Keratoconus 4

  • Accelerated and high-fluence epi-off CXL protocol (7.2 J/cm2).
  • This new protocol has been introduced to provide more stiffening effect than Protocol 02, especially in patients with more agressive forms of corneal ectasia.

1. Kang Y, Li S, Liu C, Xu M, Shi S, Liu Y. Accelerated Epithelium-off Corneal Cross-linking With High Ultraviolet Energy Dose (7.2 J/cm(2)) for Progressive Keratoconus: 2-Year Results in a Chinese Population. J Refract Surg. 2020. 36(11): 731-39

Keratoconus 5

  • Accelerated pulsed epi-off CXL protocol with standard fluence (5.4 J/cm2).
  • This protocol is most often used for the following Indications:
    • Moderately progressive keratoconus in adults
    • Pellucid marginal degeneration
    • Ectasia after LASIK/PRK/SMILE

Krueger RR, Herekar S, and Spoerl E. First proposed efficacy study of high versus standard irradiance and fractionated riboflavin/ultraviolet a cross-linking with equivalent energy exposure. Eye Contact Lens, 2014. 40(6): 353-7 

Keratoconus 6

  • Accelerated pulsed epi-on CXL protocol with high fluence (7.0 J/cm2).
  • This protocol is most often used for the following indications: :
    • Progressive keratoconus in adults
    • Pellucid marginal degeneration

1. Mazzotta C, Bagaglia SA, Vinciguerra R, Ferrise M, and Vinciguerra P. Enhanced-Fluence Pulsed-Light Iontophoresis Corneal Cross-linking: 1-Year Morphological and Clinical Results. J Refract Surg, 2018. 34(7):  438-44

2. Mazzotta C, Wollensak G, Raiskup F, Pandolfi AM, Spoerl E. The meaning of the demarcation line after riboflavin-UVA corneal collagen crosslinking. Expert Review of Ophthalmology. 2019. 14(2): 115-31

3. Mazzotta C, Bagaglia SA, Sgheri A, Di Maggio A, Fruschelli M, Romani A, Vinciguerra R, Vinciguerra P, Tosi GM. Iontophoresis Corneal Cross-linking With Enhanced Fluence and Pulsed UV-A Light: 3-Year Clinical Results. J Refract Surg, 2020. 36(5): 286-292

Keratoconus 7

  • Accelerated pulsed epi-on CXL protocol with high fluence (7.0 J/cm2).
  • This protocol is most often used for the following indications: :
    • Progressive keratoconus in adults
    • Pellucid marginal degeneration

1. Mazzotta C, Traversi C, Caragiuli S, Rechichi M. Pulsed vs continuous light accelerated corneal collagen crosslinking: in vivo qualitative investigation by confocal microscopy and corneal OCT. Eye (Lond). 2014. 28(10): 1179-83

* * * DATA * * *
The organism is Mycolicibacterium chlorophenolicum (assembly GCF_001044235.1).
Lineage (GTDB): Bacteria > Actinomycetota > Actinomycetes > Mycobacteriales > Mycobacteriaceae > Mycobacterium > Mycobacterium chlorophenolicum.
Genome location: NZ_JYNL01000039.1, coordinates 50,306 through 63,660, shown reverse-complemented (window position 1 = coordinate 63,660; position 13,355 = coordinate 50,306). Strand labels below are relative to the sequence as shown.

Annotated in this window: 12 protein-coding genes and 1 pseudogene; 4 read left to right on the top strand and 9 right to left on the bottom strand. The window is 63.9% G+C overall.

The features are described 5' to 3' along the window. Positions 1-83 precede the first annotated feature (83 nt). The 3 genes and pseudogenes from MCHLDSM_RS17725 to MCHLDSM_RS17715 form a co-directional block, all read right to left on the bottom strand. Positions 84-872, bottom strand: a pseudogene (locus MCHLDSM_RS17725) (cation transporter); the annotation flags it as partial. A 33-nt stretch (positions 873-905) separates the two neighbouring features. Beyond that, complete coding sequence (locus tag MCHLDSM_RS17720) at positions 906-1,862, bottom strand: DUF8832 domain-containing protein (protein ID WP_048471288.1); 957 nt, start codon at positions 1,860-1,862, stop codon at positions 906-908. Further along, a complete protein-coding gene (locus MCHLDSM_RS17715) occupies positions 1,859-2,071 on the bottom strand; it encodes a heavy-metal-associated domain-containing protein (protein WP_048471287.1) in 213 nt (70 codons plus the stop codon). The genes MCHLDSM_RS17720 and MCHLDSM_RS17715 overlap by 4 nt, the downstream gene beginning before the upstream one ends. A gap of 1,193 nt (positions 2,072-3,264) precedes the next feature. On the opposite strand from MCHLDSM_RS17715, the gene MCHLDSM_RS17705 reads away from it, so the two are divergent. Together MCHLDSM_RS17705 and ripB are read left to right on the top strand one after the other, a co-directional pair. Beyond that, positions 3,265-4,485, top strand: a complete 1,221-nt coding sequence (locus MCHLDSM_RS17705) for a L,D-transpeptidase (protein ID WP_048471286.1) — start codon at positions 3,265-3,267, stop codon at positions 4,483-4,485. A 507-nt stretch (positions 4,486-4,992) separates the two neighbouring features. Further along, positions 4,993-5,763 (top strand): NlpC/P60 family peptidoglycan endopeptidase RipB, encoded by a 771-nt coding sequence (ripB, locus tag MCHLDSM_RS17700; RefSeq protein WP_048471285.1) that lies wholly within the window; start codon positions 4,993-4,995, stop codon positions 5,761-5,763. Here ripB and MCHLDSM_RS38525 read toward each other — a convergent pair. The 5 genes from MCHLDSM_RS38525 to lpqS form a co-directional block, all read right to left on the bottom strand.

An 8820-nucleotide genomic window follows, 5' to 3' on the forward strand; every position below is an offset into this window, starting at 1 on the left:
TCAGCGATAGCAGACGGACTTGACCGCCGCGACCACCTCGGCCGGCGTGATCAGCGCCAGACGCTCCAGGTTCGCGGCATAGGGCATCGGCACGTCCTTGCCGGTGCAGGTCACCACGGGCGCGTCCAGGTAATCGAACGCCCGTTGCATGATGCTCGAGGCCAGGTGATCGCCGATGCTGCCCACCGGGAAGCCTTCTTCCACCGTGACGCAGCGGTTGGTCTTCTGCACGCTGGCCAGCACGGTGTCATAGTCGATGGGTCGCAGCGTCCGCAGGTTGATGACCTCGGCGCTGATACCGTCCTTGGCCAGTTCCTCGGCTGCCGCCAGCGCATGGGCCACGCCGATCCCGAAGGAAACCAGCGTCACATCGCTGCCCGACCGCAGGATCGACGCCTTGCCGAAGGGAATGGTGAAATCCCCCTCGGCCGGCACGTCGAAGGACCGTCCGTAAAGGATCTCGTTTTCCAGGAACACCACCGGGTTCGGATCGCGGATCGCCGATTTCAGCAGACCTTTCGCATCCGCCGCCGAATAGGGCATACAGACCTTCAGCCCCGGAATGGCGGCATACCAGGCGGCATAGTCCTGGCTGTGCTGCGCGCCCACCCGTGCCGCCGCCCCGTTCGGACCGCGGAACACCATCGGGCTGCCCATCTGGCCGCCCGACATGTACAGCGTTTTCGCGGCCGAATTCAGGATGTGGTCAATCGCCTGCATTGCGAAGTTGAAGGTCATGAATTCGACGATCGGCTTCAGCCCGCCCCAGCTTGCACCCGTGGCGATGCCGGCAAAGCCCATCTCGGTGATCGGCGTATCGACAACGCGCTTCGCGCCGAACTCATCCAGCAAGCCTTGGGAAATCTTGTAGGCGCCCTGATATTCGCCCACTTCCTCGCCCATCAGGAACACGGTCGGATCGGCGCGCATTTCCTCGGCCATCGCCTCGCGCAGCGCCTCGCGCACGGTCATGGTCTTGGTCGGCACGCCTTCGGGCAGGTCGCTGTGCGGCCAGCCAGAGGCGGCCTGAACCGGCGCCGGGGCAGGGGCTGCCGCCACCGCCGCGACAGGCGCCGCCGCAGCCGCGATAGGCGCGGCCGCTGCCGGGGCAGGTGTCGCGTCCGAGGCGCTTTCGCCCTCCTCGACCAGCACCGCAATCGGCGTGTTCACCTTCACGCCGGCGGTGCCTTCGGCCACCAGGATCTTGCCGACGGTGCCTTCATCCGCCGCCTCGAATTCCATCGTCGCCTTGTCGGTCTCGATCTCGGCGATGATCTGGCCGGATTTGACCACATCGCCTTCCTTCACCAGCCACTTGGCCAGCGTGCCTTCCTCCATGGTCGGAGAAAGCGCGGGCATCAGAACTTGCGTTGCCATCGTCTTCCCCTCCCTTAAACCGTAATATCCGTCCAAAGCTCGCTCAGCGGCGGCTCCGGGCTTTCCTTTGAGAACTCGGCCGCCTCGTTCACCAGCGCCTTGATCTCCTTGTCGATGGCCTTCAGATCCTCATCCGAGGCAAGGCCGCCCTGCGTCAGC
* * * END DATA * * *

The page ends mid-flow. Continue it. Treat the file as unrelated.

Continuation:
2. Mazzotta C, Traversi C, Paradiso AL, Latronico ME, Rechichi M. Pulsed Light Accelerated Crosslinking versus Continuous Light Accelerated Crosslinking: One-Year Results. J Ophthalmol. 2014. 2014: 604731

3. Belviranli S, Oltulu R. Efficacy of pulsed-light accelerated crosslinking in the treatment of progressive keratoconus: Two-year results. Eur J Ophthalmol. 2020:  30(6): 1256-60

Keratoconus 8

  • The «sub400» protocol can be used to treat thin and ultrathin corneas.
  • This protocol can be used for the following indications:
    • Keratoconus
    • Postoperative ectasia
    • PMD
    • Keratoglobus
    • Terrien Marginal Degeneration (TMD)

1. Hafezi F, Gatzioufas Z, Seiler TG, Seiler T. Corneal collagen cross-linking for Terrien marginal degeneration. J Refract Surg. 2014. 30(7): 498-500

2. Richoz O, Tabibian D, Hammer A, Majo F, Nicolas M, Hafezi F. The effect of standard and high-fluence corneal cross-linking (CXL) on cornea and limbus. Invest Ophthalmol Vis Sci. 2014. 55(9): 5783-7

3. Kling S, Hafezi F. An Algorithm to Predict the Biomechanical Stiffening Effect in Corneal Cross-linking. J Refract Surg. 2017. 33(2): 128-36

4. Hafezi F, Kling S, Gilardoni F, Hafezi N, Hillen M, Abrishamchi R, Gomes JAP, Mazzotta C, Randleman JB, Torres-Netto EA. Individualized Corneal Cross-linking With Riboflavin and UV-A in Ultrathin Corneas: The Sub400 Protocol. Am J Ophthalmol. 2021. 224: 133-42

Keratitis 1

  • Accelerated high-fluence PACK-CXL protocol with high fluence (7.2 J/cm2).
  • This protocol is currently most often used in:
    • Infectious keratitis of bacterial and fungal origin
    • Sterile corneal melting
    • Other uses include CXL applications for the treatment of ectasia.

1. Mazzotta C, Traversi C, Caragiuli S, Rechichi M. Pulsed vs continuous light accelerated corneal collagen crosslinking: in vivo qualitative investigation by confocal microscopy and corneal OCT. Eye (Lond). 2014. 28(10): 1179-83